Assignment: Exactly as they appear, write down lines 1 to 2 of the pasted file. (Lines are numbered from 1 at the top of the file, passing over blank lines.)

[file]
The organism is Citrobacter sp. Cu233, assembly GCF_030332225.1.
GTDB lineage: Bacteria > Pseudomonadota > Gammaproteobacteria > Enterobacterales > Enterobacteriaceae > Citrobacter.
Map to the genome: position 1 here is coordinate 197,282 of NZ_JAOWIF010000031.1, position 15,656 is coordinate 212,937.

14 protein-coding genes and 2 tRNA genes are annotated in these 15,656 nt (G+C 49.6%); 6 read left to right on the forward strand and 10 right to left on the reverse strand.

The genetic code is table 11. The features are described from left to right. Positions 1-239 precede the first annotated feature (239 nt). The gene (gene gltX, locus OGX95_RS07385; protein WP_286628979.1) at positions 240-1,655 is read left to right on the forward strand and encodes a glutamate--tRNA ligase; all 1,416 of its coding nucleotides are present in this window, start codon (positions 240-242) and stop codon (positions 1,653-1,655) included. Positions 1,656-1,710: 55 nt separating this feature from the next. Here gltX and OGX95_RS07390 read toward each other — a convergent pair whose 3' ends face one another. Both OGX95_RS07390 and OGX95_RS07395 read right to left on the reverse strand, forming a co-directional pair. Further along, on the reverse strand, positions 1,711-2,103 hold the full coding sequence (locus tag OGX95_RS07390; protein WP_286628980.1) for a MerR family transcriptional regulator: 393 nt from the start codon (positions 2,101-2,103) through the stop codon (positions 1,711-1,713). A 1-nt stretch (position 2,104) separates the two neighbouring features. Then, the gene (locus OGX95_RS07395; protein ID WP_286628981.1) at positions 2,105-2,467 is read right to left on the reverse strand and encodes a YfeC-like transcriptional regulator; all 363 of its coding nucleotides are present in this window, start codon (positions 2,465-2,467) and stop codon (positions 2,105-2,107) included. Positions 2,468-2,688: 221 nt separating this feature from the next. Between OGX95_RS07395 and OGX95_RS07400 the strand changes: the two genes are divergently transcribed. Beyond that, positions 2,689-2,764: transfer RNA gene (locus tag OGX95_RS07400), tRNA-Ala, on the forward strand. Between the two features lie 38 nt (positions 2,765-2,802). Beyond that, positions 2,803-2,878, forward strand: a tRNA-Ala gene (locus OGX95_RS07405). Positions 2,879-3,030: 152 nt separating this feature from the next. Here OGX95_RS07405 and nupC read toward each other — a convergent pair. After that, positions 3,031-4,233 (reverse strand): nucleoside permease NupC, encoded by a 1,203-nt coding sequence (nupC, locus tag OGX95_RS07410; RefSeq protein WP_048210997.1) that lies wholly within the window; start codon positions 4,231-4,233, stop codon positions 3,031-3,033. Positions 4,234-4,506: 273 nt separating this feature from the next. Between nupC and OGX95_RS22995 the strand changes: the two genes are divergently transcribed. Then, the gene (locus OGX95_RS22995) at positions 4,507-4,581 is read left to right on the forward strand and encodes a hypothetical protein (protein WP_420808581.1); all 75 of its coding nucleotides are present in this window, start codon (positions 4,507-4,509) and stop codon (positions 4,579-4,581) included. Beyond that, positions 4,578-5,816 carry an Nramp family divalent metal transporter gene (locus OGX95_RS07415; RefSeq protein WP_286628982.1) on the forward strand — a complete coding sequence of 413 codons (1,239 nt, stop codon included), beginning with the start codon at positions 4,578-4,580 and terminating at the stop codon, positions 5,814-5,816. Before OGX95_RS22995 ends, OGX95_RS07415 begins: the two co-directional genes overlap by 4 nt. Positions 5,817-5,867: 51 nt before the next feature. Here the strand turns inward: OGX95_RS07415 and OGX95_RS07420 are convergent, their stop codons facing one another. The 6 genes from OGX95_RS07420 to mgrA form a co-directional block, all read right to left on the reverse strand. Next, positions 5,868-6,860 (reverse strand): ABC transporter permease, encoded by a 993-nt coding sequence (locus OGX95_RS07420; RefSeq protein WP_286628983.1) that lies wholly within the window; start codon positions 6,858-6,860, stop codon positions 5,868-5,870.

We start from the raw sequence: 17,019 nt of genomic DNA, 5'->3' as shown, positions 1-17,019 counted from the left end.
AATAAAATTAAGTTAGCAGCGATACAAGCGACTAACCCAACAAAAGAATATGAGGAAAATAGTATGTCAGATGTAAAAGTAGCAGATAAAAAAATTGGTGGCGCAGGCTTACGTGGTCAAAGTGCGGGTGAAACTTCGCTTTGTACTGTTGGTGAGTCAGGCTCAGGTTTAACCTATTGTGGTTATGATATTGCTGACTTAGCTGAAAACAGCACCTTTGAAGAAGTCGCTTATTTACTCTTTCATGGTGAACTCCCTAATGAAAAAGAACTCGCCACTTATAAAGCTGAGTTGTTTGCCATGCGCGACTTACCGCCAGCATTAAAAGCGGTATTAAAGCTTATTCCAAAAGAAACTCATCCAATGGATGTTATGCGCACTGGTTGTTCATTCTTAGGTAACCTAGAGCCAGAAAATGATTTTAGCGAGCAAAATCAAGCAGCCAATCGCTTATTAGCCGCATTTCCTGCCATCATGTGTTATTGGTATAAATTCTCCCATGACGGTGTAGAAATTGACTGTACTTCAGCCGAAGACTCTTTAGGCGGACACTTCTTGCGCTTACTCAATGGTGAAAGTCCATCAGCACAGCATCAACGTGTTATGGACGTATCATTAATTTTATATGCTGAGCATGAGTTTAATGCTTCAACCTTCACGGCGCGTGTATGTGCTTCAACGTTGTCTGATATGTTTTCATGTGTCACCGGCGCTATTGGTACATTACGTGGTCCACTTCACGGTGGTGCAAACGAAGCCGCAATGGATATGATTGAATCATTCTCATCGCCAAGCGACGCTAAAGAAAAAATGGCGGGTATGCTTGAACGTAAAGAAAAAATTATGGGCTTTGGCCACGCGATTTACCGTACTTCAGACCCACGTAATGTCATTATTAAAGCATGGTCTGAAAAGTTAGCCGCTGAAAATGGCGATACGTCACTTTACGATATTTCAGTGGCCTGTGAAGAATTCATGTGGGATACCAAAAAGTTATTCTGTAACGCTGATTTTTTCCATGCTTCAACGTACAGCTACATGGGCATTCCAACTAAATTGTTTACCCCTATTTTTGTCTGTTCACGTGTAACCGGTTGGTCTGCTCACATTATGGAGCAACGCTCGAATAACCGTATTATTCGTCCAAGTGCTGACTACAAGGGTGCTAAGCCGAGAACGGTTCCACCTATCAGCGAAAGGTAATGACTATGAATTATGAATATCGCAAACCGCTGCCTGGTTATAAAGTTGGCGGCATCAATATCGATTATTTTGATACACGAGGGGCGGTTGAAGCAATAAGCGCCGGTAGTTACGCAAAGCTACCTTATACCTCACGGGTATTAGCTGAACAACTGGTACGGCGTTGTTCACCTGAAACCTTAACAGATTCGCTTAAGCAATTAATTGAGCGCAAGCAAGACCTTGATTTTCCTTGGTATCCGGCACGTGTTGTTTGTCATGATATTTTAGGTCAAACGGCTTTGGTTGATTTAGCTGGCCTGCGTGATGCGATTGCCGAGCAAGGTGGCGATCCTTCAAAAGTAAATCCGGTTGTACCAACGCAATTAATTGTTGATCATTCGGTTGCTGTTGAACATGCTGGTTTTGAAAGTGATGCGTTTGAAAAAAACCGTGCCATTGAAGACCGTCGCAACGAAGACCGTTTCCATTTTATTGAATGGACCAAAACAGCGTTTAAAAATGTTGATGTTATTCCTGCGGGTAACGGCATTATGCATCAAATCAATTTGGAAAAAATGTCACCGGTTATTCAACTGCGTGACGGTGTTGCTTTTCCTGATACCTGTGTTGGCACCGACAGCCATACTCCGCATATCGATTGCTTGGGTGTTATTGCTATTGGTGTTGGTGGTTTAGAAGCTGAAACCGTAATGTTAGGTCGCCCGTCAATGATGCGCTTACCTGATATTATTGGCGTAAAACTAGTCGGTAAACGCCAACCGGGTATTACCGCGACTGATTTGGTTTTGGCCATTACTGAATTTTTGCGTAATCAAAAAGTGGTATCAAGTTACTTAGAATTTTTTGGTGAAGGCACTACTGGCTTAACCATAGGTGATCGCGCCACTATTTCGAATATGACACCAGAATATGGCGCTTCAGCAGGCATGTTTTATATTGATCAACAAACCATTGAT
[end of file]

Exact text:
The organism is Citrobacter sp. Cu233, assembly GCF_030332225.1.
GTDB lineage: Bacteria > Pseudomonadota > Gammaproteobacteria > Enterobacterales > Enterobacteriaceae > Citrobacter.